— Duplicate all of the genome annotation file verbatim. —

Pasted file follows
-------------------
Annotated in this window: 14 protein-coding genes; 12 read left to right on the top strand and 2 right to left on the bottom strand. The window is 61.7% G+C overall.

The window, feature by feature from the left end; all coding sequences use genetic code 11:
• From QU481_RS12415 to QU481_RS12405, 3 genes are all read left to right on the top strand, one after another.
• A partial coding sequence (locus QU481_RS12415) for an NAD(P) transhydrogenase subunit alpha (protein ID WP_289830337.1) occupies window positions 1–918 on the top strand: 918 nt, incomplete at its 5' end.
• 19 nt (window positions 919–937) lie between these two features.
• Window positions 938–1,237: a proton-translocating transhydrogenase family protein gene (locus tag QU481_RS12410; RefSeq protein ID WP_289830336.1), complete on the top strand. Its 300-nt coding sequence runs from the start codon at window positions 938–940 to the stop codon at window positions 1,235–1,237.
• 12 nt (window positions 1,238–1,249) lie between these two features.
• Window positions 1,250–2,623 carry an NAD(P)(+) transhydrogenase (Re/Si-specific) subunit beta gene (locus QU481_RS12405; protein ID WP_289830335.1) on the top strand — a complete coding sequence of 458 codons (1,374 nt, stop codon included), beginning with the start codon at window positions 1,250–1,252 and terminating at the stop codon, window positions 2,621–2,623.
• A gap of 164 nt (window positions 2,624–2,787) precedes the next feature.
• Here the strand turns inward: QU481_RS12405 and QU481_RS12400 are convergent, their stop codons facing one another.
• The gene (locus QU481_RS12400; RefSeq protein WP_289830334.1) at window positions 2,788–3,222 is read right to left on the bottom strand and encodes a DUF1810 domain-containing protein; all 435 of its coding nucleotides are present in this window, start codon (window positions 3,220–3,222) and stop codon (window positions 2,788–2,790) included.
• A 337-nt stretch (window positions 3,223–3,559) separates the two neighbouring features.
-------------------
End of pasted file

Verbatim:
Annotated in this window: 14 protein-coding genes; 12 read left to right on the top strand and 2 right to left on the bottom strand. The window is 61.7% G+C overall.

The window, feature by feature from the left end; all coding sequences use genetic code 11:
• From QU481_RS12415 to QU481_RS12405, 3 genes are all read left to right on the top strand, one after another.
• A partial coding sequence (locus QU481_RS12415) for an NAD(P) transhydrogenase subunit alpha (protein ID WP_289830337.1) occupies window positions 1–918 on the top strand: 918 nt, incomplete at its 5' end.
• 19 nt (window positions 919–937) lie between these two features.
• Window positions 938–1,237: a proton-translocating transhydrogenase family protein gene (locus tag QU481_RS12410; RefSeq protein ID WP_289830336.1), complete on the top strand. Its 300-nt coding sequence runs from the start codon at window positions 938–940 to the stop codon at window positions 1,235–1,237.
• 12 nt (window positions 1,238–1,249) lie between these two features.
• Window positions 1,250–2,623 carry an NAD(P)(+) transhydrogenase (Re/Si-specific) subunit beta gene (locus QU481_RS12405; protein ID WP_289830335.1) on the top strand — a complete coding sequence of 458 codons (1,374 nt, stop codon included), beginning with the start codon at window positions 1,250–1,252 and terminating at the stop codon, window positions 2,621–2,623.
• A gap of 164 nt (window positions 2,624–2,787) precedes the next feature.
• Here the strand turns inward: QU481_RS12405 and QU481_RS12400 are convergent, their stop codons facing one another.
• The gene (locus QU481_RS12400; RefSeq protein WP_289830334.1) at window positions 2,788–3,222 is read right to left on the bottom strand and encodes a DUF1810 domain-containing protein; all 435 of its coding nucleotides are present in this window, start codon (window positions 3,220–3,222) and stop codon (window positions 2,788–2,790) included.
• A 337-nt stretch (window positions 3,223–3,559) separates the two neighbouring features.